Gillard: Hindsight’s a wonderful thing, isn’t it? It’s a wonderful thing over 20 years. But put yourself in my shoes incorporating that association. This did not strike me as a non-standard transaction; unions incorporate associations to support the re-election of union officials.

As I made clear in August at the very long press conference in fact that is done to better assist with the management of these funds, that there had been circumstances in the past where a team of people who are all going to support each other at the next election decide at the time of the election that they’re going to go separate ways and create new tickets.

And if the only way in which you’ve done the fundraising for your re-election is that it’s kept in a shoebox as cash or it’s popped in someone’s personal bank account, it means that when you then divide and go your separate ways it can be very difficult to work out what’s what, what money is whose.

So it is common for unions to incorporate associations for this kind of purpose. In those circumstances dealing with this matter during my legal career, a matter which at the time struck me as pretty routine, pretty low level, indeed so low level I didn’t even charge for it, a matter of that nature, then it was being set up to support the re-election of a team of union officials in the AWU – hence the name – and they were intending to stand on a certain platform, hence the objects of the association.

So, and the second part of your question was?

Journalist: In 1995, given that there were questions being raised about the funds of the union, would it have been appropriate, or should it have been appropriate that you advised the AWU of the association?

Gillard: The questions then in circulation in the AWU related to arrangements and circumstances in the Victorian branch. But I think it is true to say, and history records very extensively, that the AWU was well and truly seized of this matter.

And then in terms of who else was involved in looking at the matter, Mr Gude who first raised claims about me publicly in October 1995, advised the Victorian Parliament at that stage that the National Crime Authority was involved in the investigation, that the matter had been referred to the Victoria Police and he personally was referring it to the employee relations commission in Victoria. So, AWU involved in its own investigations and other authorities getting involved as well.

Once again, you can’t report things you don’t know and I didn’t have before me any details or any evidence about transactions on the accounts of the association, any bank accounts, that had been established by the association.

Journalist: You’ve described that association as fairly routine just now. Is Bill Shorten then wrong in saying it was inappropriate, unauthorised and out of bounds?

Gillard: Well I refer you to that interview by Bill Shorten where he says, he’s crystal clear about my conduct, and crystal clear that I engaged in no wrongdoing. What he was talking about 17 years later, 20 years later, after all of this is on the public domain, is the AWU-view of those transactions. Well, yes, it’s 20 years later. But Mr Shorten is crystal clear about my conduct and about no wrongdoing by me.

Journalist: Can I ask you about a report about Mr Wilson putting $5,000 into your account? Can you remember that happening and do you know what it was for if it did happen?

Gillard: I’m happy to address that but let me say this about that claim. On the day that claim came out publicly I referred to it as smear because it is a matter associated with my personal life. And whilst I’m going to answer your question, I just ask you for one moment to assume that that is true, that $5,000 was put in my bank account by a person I was then in a relationship with, who the witness involved said had had a big night out at the casino. Can you piece together for me the personal wrongdoing involved in that? I doubt you can.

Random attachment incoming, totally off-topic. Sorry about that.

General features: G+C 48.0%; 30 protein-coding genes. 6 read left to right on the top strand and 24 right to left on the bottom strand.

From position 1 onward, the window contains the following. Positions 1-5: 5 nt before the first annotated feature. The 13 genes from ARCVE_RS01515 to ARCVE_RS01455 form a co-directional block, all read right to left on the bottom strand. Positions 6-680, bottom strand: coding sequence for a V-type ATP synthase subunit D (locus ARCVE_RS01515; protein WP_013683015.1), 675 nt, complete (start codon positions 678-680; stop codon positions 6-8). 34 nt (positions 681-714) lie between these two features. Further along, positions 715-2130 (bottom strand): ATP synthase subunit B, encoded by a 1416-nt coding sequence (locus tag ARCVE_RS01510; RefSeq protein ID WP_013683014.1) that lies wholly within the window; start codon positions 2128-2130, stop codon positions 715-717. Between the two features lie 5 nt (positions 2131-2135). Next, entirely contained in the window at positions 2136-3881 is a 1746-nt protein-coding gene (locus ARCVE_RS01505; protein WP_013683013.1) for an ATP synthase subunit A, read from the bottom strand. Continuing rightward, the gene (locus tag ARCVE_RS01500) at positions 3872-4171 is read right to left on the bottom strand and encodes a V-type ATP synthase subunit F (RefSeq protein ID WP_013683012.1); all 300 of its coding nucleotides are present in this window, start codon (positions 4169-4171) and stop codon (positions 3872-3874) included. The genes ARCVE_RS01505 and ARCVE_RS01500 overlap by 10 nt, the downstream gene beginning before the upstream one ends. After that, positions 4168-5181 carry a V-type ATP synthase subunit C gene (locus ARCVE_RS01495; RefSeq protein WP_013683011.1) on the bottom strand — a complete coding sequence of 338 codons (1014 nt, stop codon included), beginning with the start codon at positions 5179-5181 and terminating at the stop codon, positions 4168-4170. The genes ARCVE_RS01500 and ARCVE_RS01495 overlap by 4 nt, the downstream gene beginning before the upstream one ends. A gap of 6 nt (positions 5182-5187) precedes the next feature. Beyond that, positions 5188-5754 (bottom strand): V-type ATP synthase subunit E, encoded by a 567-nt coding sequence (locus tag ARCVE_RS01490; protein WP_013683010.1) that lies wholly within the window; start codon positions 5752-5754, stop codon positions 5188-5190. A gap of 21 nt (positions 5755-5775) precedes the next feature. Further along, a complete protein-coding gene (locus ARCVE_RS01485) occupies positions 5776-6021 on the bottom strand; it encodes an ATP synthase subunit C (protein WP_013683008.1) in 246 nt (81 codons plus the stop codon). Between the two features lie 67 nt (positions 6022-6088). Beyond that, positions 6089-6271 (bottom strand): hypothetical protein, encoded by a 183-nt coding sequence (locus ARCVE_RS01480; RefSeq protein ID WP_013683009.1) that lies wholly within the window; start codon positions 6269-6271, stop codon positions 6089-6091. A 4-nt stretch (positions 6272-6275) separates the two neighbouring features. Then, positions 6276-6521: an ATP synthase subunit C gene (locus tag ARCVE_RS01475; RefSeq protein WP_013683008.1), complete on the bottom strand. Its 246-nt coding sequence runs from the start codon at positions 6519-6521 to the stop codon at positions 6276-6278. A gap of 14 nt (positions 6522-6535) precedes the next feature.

Number two, in terms of that being personal smear, The Australian newspaper that published that report said in a comment piece by Hedley Thomas and in other ways in that edition of the newspaper, that this was a claim that had some particular veracity about it because it relied on diaries which were contemporaneous notes from the time, hence all of this needed to be viewed very seriously.

What The Australian didn’t tell you is on the day that that edition of the newspaper was reported, as is clear from the next day’s edition of the newspaper, The Australian at the time of that report was in possession of information that showed at least one entry in the diary did not accord with an individual’s recollection.

So we are told on one day, well this is a diary, all very serious, contemporaneous. We’re told on the next day, actually this bloke reckons the diary’s not right and this information, that the diary’s not right, was available to The Australian newspaper when they published this edition. Hence my degree of dissatisfaction with that reporting.

On the actual assertion, I do not – to the best of my knowledge – I do not remember $5,000 being put in my bank account. Across most of my working life, my engagement with ATM machines has been like everybody’s else’s, you get a surprise on the downside when you put your card in and check your account balance, not a surprise on the upside. You’re normally very unhappy about how little is in your account rather than happily surprised that there is extra there. That has been my experience over most of my working life.

Now I do not have a memory of this money going into my account. However, it is a long time ago. And so I have taken steps to try and check. I specifically made inquiries of the Commonwealth Bank, the Commonwealth Bank was mentioned in the report, I did have a Commonwealth Bank account at the time. They have advised me it is not possible to get records from 17 years ago.

I had hoped to be in a position to produce my bank records to help verify recollections here but I cannot be put in that position because the records are not available.

Journalist: What’s your thoughts about companies such as Woodside and Thiess putting money into a Workplace Reform Association and that money being used for electioneering? This is company money.